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12-04-2016 09:52 #71Senior Member
- Join Date
- Mar 2015
12-04-2016 10:01 #72
Yes I saw it. But in my mind I separate the attitude of teachers from the resources of the school. Good teachers should be everywhere. Bad teachers and those who hate teaching can also be found in private schools.
Your scenario is appalling. If those teachers were in private would their attitude really be any different?
12-04-2016 10:19 #73
To me,the resources of a school is so low on my priotiry list of what is importabt. I dont care about great resources,I care about great teachers and a great culture, a supportive environment where my child will thrive.
Last edited by cheeeeesecake; 12-04-2016 at 10:22.
12-04-2016 11:25 #74
12-04-2016 11:59 #75
12-04-2016 12:13 #76
12-04-2016 12:15 #77
My kids school is low SES. We have an excellent Reading Recovery and Gifted programs. We have a school band with instruments and we kick butt at sport. We have lots of teachers aides bc we have quite high numbers of learning disabilities. We have around 4 ipads per classroom as well as computers. Around 4-5 years ago we got several grants being SES for these. We also have a passionate principal and teachers and NAPLANs have continued to improve each year.
So our school is really case in point here. A low SES school that has blossomed from an injection of funding for more staff, more specialised training in diverse learners and IT/tangible equipment.
12-04-2016 13:23 #78Senior Member
- Join Date
- Apr 2012
As a public school teacher I don't see the problem with a public education. Teachers all graduate from the same place. A school without a pool and a tennis court isn't going to disadvantage students.
Without parents paying for private schools the Government would be forking out just as much money if not more money. And for the people that are saying that people can't afford it... you'd be surprised. I could afford to send my children to a private school yet I don't... why? I don't see the educational benefits compared to a public school... as stated previously... a swimming pool and a tennis court aren't going to make my kids more educated then a school without one... or without all the other fancy crap.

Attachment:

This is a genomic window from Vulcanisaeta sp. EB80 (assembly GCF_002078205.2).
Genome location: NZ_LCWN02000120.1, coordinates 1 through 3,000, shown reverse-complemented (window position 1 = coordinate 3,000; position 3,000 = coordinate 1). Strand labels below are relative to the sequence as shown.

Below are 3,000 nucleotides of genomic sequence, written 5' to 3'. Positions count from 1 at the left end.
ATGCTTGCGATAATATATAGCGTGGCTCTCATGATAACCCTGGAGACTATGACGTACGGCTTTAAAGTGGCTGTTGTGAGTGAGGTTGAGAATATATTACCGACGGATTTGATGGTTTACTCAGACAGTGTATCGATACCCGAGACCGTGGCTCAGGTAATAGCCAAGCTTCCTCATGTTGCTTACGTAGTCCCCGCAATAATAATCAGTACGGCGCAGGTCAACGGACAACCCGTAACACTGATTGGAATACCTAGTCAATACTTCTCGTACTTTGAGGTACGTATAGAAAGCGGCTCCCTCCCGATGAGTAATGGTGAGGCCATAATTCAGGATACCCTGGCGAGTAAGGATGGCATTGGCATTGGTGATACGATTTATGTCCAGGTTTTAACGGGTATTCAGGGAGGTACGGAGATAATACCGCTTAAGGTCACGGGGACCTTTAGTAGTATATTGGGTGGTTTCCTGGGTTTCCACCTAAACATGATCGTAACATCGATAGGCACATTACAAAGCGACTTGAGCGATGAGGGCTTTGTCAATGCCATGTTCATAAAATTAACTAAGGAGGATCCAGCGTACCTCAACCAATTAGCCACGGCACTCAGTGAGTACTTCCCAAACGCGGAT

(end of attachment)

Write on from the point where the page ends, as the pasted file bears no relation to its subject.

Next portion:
There are some schools that need to be reviewed because of lack of resources etc and the Government/Education department should be putting money in to fix them up.
Most people on higher incomes pay a lot more tax as well so why should their kids be deprived of any educational funding? I think each public school needs to get money based on their needs rather than just having money poured into it for the sake of it because it's "equal". I don't think that private schools should necessarily get as much funding as public schools but they should certainly be entitled to some money.
12-04-2016 13:25 #79
I dislike the private vs public drama that thr media try to stir up. Private or public should be irrelevant. The fact that some schools are getting government funding for orchestras or swimming pools or ipads,while other schools still dont have airconditioning,means that someone somewhere (probably the government) is mismanaging funds.
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12-04-2016 13:49 #80
But having ipads, which I frankly see as a necessity in this day and age is a world away from swimming pools. Saying that somehow our school is blessed to have them and putting them in the same sentence as pools against those that don't have air con isn't fair or logical. The fact that ipads in a public school seems so amazing really highlights my point here. It shouldn't be amazing it should be standard.
As a teacher you know the value of these items to bridging the gap for low income families who don't have one at home and the equity issues that exist if schools don't provide a few per classroom.
I'm not sure I would consider it a 'drama'. It's a very valid discussion about the haves and have nots and whether the tax payer should be funding rich schools that simply don't need it.
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